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EU’s Barnier tells Britain to stop playing ‘hide and seek’

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European Union Chief Negotiator in charge of Brexit negotiations with Britain Michel Barnier addresses media representatives at the European Union Commission in Brussels on September 28, 2017. The EU’s chief Brexit negotiator said that British Prime Minister Theresa May’s speech last week had created a “new dynamic” in talks but warned that there was still work to be done to agree a deal. / AFP PHOTO / EMMANUEL DUNAND

EU negotiator Michel Barnier urged Britain on Saturday to stop playing “hide and seek” in Brexit talks as the two sides traded blame over the lack of progress in negotiations.

Barnier delivered his warning in a speech just days after the EU dismissed London’s latest Brexit plans as “fantasy” following a round of technical talks in Brussels.

British ministers said the barbs were “not helpful” as pressure rises to make progress on the key issue of the future of the Irish border by a June 28-29 EU summit.

“To negotiate effectively, you need to know what the other party wants. A negotiation cannot be a game of hide and seek,” Barnier told an audience of EU law experts in the Portuguese capital.

Barnier said that Britain must “look at the reality of the EU in the face, and also the reality of Brexit in the face” and stop making unreasonable demands regarding its future relations with Europe.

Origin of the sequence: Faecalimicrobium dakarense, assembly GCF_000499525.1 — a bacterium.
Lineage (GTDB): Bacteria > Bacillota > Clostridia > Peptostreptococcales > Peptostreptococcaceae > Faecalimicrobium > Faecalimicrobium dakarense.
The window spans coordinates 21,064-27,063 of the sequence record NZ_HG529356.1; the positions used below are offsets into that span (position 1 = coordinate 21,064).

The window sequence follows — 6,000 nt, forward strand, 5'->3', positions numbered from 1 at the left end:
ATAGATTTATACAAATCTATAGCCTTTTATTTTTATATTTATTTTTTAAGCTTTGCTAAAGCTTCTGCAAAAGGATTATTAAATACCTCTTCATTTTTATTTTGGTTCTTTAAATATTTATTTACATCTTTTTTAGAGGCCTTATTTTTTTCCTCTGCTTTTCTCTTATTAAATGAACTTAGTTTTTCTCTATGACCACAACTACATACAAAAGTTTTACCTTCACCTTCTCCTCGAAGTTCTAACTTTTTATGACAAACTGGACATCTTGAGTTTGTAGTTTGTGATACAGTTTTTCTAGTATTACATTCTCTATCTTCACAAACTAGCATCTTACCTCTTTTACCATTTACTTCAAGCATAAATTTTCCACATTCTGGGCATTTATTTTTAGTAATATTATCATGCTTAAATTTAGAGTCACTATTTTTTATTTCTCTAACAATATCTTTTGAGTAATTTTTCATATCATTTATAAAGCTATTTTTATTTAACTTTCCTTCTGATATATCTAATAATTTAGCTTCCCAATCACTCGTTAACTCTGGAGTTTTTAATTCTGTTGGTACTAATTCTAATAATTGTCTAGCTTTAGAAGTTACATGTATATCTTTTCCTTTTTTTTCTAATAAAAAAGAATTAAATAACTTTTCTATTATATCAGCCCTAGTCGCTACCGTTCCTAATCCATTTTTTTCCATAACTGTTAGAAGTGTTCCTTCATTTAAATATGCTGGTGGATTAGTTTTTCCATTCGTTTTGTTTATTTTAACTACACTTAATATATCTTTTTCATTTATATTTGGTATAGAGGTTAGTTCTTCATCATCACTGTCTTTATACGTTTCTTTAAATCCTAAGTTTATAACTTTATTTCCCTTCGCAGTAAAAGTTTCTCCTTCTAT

The former French minister underlined that Britain had chosen to leave the EU and that recent proposals by London to remain part of certain EU institutions or agencies after Brexit were non-starters.

Barnier said the EU also refused to take responsibility for any bad fallout of Brexit.

“I can see the temptation of the blame game, which would consist in bringing the negative consequences of Brexit on the European Union.

“But we will not be impressed. I won’t be impressed,” he said.

The heated speech to lawyers detailed the thorny topic of jurisdiction after Britain’s official withdrawal from the EU, a highly sensitive topic for pro-Brexiters.

Barnier warned Britain that failing to agree a deal on the governance of a withdrawal treaty which gave primacy to the EU court would torpedo the deal.

He flatly rejected a UK proposal to resolve legal conflicts after Brexit through a joint political committee, instead proposing that British courts remain beholden to the EU court during an 8-year transition.


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